The cloud revolution is coming to healthcare – it’s just investor delayed.

        Welcome the chance to link up in SFO. Let me know on the beer 😉

      • John Lynn says:

        Hey John,
        Not exactly sure. Seems like we might have been posting at the same time. I checked the time stamp on my post and it says 11:16 PST. I didn’t see your post until the next day though.

        I’ll be interested to hear your thoughts about Carecloud now. It’s interesting, because the info I have says Carecloud might have what you suggest: serious cash. Although, to me that has to be combined with a CEO that’s not looking for the short win. I don’t know all of Albert’s background, but being his second or third company helps him go for the home run as opposed to the easy EHR revenue stream.

        Of course, Carecloud might not be the one that wins the healthcare platform war, but as you said there are macro forces at work that someone will be able to satisfy and do very well.

  6. John, just curious, what are your thoughts of eCW as a candidate to replicate the SF.com model? I have only worked with them twice now but it seems to plausible given their size and architecture.

    • John Moore says:

      Andrew, I know eCW well and just don’t think they have the chutzpah to pull off an SFDC like move in healthcare. Part of the problem at eCW is the UI, part of the problem is the lack of a strong and sexy go to market message that captures the imagination of the market. Beniof is very gifted at marketing and no one that I’ve met to date at eCW comes close. Now Jonathan Bush at athenahealth, he has the chops & chutzpah, but not sure if that platform is completely there yet and they don’t have the market share to command.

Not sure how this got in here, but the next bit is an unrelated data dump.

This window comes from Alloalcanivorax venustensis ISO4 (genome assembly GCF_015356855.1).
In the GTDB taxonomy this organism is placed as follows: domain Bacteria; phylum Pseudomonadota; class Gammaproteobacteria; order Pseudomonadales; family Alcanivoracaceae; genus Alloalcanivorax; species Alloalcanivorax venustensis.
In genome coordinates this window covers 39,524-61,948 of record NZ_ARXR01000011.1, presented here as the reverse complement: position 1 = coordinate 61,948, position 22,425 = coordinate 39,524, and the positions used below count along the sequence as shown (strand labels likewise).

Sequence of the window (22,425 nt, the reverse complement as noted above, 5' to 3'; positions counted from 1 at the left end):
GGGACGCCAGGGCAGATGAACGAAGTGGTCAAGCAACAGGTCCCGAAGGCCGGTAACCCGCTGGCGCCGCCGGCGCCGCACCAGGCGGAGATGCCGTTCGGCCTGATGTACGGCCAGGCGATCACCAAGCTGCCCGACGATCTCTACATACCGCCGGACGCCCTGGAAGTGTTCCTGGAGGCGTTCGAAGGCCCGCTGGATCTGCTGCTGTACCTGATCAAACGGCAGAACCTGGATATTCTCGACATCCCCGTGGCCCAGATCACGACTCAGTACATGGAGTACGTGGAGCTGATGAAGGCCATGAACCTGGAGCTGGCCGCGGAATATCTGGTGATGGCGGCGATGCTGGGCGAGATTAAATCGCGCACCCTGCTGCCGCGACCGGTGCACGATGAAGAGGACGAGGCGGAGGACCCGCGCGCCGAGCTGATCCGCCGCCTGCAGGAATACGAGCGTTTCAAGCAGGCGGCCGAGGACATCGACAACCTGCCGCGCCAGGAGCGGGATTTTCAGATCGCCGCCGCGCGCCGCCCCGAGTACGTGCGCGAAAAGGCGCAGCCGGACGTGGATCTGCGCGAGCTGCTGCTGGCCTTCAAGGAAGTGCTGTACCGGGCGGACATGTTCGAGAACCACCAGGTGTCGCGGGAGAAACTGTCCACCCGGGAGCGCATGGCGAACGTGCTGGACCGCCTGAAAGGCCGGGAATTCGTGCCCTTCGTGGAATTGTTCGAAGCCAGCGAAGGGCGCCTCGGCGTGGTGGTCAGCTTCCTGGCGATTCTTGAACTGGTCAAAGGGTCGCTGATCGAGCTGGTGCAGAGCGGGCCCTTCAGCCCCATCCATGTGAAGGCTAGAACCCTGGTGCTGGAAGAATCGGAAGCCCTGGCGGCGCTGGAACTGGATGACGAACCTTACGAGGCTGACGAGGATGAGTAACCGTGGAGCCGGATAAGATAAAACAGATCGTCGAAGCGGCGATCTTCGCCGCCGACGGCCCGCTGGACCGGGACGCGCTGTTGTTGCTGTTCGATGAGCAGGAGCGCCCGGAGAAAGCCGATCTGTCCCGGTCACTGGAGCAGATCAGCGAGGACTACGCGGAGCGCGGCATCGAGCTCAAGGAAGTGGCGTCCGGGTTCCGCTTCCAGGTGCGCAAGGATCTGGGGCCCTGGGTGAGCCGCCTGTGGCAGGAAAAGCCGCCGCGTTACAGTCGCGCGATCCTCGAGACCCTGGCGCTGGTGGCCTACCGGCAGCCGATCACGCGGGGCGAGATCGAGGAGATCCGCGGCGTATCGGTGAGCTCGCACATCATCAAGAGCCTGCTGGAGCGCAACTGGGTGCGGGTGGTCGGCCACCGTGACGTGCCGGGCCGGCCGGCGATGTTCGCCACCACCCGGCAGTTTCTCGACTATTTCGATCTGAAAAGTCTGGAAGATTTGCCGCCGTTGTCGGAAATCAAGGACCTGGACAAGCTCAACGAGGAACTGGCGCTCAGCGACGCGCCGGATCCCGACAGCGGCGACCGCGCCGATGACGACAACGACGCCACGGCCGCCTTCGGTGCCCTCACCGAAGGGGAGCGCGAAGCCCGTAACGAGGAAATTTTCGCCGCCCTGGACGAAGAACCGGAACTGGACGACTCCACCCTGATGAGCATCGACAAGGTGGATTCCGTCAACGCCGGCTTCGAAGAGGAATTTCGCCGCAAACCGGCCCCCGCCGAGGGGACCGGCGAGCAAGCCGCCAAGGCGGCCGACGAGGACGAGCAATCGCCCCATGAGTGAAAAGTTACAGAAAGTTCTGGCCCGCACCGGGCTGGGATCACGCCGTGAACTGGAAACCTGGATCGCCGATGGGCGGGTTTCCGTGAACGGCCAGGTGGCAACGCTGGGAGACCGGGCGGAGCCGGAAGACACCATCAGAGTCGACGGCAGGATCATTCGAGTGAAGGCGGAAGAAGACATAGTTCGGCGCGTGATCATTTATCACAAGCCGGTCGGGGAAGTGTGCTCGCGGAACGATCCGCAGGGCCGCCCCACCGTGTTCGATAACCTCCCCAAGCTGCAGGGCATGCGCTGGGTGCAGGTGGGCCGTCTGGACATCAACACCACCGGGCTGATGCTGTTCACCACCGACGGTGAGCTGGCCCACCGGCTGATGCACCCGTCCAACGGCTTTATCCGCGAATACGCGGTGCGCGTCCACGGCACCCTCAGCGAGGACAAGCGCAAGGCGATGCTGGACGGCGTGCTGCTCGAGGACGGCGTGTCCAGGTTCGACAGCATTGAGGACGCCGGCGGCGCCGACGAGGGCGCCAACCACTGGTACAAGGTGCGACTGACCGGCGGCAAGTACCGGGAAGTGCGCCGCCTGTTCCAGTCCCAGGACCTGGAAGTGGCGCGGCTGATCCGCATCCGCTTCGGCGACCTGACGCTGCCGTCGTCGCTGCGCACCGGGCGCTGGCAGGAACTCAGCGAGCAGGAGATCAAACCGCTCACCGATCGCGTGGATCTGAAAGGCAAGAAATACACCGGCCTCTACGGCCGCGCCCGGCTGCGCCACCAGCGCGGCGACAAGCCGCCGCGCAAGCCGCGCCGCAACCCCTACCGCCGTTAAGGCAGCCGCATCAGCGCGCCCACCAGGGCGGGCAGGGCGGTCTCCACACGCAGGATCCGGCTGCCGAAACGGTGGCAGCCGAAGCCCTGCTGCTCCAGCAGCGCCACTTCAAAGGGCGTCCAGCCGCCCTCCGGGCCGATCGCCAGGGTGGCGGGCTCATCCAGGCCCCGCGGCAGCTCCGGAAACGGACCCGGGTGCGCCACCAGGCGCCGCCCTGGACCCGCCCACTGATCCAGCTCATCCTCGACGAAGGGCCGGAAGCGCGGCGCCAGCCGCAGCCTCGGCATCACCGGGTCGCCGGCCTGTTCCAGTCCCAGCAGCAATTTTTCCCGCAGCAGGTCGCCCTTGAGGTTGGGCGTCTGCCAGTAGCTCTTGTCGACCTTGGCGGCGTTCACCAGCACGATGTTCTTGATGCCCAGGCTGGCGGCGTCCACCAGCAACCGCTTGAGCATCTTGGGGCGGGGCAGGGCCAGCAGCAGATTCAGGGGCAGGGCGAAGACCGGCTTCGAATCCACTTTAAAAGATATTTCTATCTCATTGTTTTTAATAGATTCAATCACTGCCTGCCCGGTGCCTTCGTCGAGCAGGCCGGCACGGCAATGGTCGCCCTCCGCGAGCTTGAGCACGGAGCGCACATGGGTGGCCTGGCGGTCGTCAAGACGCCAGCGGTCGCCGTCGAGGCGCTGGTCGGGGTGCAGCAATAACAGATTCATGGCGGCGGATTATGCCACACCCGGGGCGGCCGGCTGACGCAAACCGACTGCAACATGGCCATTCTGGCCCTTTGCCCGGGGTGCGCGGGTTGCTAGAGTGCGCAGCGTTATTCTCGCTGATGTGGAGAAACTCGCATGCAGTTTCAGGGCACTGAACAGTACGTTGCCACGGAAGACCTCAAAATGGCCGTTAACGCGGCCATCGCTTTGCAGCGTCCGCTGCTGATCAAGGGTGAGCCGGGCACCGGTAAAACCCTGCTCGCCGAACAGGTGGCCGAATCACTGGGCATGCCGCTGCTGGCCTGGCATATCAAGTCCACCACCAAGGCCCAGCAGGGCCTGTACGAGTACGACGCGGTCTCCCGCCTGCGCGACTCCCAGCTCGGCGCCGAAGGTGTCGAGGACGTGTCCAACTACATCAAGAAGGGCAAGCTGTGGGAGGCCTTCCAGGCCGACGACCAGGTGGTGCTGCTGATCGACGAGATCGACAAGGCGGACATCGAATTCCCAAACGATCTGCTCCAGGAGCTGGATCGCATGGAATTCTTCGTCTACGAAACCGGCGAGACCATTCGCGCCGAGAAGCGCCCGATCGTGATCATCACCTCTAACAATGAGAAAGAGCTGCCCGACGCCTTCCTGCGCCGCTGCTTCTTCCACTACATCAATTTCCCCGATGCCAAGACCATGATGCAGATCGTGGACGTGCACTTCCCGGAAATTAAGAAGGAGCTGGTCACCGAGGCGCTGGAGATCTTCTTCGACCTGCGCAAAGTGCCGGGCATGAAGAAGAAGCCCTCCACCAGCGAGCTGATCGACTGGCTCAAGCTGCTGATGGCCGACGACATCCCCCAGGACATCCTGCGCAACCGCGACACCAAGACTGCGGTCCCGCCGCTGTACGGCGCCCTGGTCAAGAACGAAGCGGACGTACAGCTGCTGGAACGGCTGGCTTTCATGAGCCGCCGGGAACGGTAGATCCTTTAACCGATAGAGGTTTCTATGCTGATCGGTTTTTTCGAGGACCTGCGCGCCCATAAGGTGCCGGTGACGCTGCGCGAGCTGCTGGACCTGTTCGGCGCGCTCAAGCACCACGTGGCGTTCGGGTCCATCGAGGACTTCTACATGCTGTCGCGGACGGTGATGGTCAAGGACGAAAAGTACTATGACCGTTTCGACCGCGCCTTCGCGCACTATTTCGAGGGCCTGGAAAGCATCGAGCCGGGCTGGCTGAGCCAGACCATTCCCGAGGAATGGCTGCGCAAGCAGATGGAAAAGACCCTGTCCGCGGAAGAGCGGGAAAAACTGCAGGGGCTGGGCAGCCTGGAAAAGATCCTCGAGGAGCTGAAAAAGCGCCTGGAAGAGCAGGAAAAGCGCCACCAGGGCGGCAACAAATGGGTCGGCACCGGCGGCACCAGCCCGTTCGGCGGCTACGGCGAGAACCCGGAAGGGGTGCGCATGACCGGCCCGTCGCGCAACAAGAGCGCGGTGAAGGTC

• John Lynn says:

        I agree with John that I couldn’t see eCW doing the SF.com model. To me it seems that eCW’s core has been making the large enterprise like sales. Part of their problem is the lack of culture, UI , etc that John mentions, but the other part is the distraction of significant EHR revenue. Hard to overcome that revenue distraction to focus on a different revenue model.

  7. John, thanks as always for your insightful perspective on our industry. We agree that it is crucial that healthIT solutions provide an integrated ecosystem that fits well with existing provider workflows, allows for secure messaging and information exchange, and provides robust data management. At NaviNet, we are committed to serving our provider network with solutions that enable a unified approach to patient information management (unifiedPIM.com). For more information on the solutions we offer to providers, please contact us or visit our provider information (http://www.navinet.net/provider-physician-solutions).

  8. Jim Bartolotta says:

    Hi John – Is what you are describing something along the lines that HealthyCircles is trying to do?

  9. Lehr says:

    Hey John – great piece. My bet would be on HIE hybrid companies that can figure out a sustainability/business model and can provide EHR functionality.

    New and old EHR companies (Practice Fusion, AthenaHealth, NextGens etc) have succeeded in digitizing data but haven’t really helped with the “sharing” of data to improve care/outcomes.

    EHR hybrids (Mitochon Systems, CareCloud, etc) could also be game changers but it is too early to tell. Legacy systems with a new paint job and change management are our biggest speed bumps to progress.